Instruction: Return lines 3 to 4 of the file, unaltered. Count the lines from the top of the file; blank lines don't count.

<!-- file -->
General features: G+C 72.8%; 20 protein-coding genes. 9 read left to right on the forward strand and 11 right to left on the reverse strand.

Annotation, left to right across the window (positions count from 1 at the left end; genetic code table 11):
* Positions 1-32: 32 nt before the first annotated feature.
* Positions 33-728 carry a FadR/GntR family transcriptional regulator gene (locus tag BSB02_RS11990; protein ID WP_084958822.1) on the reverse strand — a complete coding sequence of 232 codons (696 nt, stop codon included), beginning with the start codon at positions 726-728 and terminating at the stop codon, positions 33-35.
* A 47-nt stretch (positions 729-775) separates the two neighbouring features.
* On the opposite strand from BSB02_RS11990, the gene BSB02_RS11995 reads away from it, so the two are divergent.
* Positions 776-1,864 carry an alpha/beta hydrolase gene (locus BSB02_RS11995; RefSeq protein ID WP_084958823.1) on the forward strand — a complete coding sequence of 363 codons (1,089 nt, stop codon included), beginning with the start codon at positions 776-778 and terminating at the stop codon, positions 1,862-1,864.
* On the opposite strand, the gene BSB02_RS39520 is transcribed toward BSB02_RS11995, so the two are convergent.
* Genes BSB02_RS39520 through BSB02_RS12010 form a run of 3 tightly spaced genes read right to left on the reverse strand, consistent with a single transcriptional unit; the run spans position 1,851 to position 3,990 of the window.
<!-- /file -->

* Positions 1-32: 32 nt before the first annotated feature.
* Positions 33-728 carry a FadR/GntR family transcriptional regulator gene (locus tag BSB02_RS11990; protein ID WP_084958822.1) on the reverse strand — a complete coding sequence of 232 codons (696 nt, stop codon included), beginning with the start codon at positions 726-728 and terminating at the stop codon, positions 33-35.